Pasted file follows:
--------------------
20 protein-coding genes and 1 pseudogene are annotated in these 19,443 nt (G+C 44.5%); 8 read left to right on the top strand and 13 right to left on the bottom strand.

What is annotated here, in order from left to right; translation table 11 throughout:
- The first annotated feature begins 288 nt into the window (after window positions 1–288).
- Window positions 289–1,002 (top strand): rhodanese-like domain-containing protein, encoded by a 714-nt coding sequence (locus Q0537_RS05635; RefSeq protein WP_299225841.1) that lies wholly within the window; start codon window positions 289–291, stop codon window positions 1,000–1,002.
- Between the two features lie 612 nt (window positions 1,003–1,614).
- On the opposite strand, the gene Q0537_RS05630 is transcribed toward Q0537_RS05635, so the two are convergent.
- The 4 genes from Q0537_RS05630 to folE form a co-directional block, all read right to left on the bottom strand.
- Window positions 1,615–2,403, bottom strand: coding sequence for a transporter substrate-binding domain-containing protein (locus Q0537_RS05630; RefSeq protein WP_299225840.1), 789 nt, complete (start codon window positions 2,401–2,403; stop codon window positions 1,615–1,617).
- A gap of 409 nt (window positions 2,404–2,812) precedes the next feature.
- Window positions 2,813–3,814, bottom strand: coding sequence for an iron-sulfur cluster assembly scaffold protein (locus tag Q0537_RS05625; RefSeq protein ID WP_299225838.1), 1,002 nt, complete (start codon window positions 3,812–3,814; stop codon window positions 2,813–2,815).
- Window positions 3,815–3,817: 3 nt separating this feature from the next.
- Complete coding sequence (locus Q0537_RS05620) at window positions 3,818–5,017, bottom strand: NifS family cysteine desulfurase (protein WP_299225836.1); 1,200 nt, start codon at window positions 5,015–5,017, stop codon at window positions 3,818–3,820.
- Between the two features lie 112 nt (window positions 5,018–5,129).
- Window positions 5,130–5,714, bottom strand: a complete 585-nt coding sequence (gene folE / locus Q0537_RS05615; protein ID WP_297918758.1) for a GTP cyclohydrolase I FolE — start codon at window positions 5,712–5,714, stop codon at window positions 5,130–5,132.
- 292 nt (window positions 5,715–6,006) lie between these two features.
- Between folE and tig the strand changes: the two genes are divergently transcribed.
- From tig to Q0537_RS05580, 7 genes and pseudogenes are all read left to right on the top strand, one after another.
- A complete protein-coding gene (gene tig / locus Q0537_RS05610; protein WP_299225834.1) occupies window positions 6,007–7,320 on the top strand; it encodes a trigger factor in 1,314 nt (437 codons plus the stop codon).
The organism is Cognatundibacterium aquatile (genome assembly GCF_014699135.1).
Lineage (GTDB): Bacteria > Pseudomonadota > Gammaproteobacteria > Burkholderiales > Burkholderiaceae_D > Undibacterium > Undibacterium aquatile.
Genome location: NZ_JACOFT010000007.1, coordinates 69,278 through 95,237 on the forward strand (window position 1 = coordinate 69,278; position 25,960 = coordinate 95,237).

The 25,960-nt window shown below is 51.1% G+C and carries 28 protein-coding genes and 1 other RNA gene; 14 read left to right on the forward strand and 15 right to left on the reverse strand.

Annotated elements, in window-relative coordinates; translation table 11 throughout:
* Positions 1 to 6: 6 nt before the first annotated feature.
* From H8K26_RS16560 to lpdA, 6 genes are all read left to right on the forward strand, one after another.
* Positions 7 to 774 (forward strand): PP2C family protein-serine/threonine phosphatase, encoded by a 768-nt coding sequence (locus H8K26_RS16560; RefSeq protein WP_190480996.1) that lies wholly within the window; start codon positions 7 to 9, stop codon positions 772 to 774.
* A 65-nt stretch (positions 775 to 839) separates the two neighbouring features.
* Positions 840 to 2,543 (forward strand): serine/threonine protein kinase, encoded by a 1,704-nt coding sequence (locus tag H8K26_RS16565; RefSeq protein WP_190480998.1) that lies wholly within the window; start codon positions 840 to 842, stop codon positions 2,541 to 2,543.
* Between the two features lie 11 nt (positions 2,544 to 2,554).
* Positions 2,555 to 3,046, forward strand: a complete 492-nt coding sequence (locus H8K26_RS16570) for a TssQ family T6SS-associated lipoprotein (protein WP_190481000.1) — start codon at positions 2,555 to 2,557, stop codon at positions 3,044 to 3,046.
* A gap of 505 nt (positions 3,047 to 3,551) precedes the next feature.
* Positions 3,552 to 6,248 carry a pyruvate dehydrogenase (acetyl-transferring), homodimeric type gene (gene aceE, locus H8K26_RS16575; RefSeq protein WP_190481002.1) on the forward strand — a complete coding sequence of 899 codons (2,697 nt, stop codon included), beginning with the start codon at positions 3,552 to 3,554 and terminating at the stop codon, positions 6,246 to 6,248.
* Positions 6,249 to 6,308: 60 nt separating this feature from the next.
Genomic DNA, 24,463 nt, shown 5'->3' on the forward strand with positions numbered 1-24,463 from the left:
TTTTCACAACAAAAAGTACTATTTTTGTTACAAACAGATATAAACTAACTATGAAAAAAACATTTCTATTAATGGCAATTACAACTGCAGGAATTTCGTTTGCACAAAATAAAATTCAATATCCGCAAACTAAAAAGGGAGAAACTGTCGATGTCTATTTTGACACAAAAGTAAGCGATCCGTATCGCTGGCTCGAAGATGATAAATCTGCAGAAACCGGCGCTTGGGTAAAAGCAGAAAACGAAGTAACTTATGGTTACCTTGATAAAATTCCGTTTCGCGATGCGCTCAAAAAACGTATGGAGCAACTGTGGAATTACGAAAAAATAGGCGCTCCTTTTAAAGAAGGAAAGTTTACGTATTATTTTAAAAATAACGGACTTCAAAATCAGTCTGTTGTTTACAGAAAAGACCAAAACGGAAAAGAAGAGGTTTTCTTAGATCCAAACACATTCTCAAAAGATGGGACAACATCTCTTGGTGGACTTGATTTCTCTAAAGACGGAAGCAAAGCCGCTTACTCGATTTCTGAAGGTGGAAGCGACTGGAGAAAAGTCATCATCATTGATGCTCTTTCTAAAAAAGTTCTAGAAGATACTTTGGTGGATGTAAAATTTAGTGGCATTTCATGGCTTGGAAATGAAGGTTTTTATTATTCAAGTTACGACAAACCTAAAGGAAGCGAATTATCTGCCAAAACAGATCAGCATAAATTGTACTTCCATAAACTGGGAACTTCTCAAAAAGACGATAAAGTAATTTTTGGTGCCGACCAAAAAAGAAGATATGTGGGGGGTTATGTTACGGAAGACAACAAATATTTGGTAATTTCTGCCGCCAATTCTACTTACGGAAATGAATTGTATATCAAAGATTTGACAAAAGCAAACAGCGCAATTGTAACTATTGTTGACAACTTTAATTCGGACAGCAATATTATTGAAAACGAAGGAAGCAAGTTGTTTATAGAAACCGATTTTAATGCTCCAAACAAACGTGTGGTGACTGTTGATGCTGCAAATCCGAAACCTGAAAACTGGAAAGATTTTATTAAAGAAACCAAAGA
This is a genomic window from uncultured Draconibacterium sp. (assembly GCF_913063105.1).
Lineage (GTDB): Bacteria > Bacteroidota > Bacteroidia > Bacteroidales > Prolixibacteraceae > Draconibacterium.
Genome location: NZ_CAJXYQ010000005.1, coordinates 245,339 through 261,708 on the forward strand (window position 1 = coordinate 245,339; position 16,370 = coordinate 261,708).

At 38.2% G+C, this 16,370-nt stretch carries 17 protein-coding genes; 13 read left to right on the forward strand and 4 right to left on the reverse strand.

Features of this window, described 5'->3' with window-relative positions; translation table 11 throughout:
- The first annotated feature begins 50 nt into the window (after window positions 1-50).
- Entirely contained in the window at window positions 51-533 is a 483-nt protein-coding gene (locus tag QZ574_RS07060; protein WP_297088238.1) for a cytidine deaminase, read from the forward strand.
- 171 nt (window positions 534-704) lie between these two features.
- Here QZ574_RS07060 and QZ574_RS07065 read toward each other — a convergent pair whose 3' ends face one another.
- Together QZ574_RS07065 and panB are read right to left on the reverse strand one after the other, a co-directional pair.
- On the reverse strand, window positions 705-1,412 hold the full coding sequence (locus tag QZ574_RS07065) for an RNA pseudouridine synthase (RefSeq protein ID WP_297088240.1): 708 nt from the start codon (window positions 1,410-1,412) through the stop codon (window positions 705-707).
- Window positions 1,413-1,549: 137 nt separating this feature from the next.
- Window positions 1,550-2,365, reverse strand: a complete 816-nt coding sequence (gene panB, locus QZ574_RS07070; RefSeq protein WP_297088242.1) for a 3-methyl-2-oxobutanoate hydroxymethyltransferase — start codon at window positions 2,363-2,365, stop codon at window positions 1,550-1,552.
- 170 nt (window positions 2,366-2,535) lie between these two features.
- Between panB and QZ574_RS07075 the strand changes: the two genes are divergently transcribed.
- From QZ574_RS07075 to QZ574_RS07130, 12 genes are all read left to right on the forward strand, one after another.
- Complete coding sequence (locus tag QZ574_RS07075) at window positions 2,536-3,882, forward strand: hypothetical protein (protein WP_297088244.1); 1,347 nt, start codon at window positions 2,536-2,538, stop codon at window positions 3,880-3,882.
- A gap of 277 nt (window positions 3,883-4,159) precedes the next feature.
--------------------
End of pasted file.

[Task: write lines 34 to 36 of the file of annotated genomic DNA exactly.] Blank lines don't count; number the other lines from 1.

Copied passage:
Genomic DNA, 24,463 nt, shown 5'->3' on the forward strand with positions numbered 1-24,463 from the left:
TTTTCACAACAAAAAGTACTATTTTTGTTACAAACAGATATAAACTAACTATGAAAAAAACATTTCTATTAATGGCAATTACAACTGCAGGAATTTCGTTTGCACAAAATAAAATTCAATATCCGCAAACTAAAAAGGGAGAAACTGTCGATGTCTATTTTGACACAAAAGTAAGCGATCCGTATCGCTGGCTCGAAGATGATAAATCTGCAGAAACCGGCGCTTGGGTAAAAGCAGAAAACGAAGTAACTTATGGTTACCTTGATAAAATTCCGTTTCGCGATGCGCTCAAAAAACGTATGGAGCAACTGTGGAATTACGAAAAAATAGGCGCTCCTTTTAAAGAAGGAAAGTTTACGTATTATTTTAAAAATAACGGACTTCAAAATCAGTCTGTTGTTTACAGAAAAGACCAAAACGGAAAAGAAGAGGTTTTCTTAGATCCAAACACATTCTCAAAAGATGGGACAACATCTCTTGGTGGACTTGATTTCTCTAAAGACGGAAGCAAAGCCGCTTACTCGATTTCTGAAGGTGGAAGCGACTGGAGAAAAGTCATCATCATTGATGCTCTTTCTAAAAAAGTTCTAGAAGATACTTTGGTGGATGTAAAATTTAGTGGCATTTCATGGCTTGGAAATGAAGGTTTTTATTATTCAAGTTACGACAAACCTAAAGGAAGCGAATTATCTGCCAAAACAGATCAGCATAAATTGTACTTCCATAAACTGGGAACTTCTCAAAAAGACGATAAAGTAATTTTTGGTGCCGACCAAAAAAGAAGATATGTGGGGGGTTATGTTACGGAAGACAACAAATATTTGGTAATTTCTGCCGCCAATTCTACTTACGGAAATGAATTGTATATCAAAGATTTGACAAAAGCAAACAGCGCAATTGTAACTATTGTTGACAACTTTAATTCGGACAGCAATATTATTGAAAACGAAGGAAGCAAGTTGTTTATAGAAACCGATTTTAATGCTCCAAACAAACGTGTGGTGACTGTTGATGCTGCAAATCCGAAACCTGAAAACTGGAAAGATTTTATTAAAGAAACCAAAGA
This is a genomic window from uncultured Draconibacterium sp. (assembly GCF_913063105.1).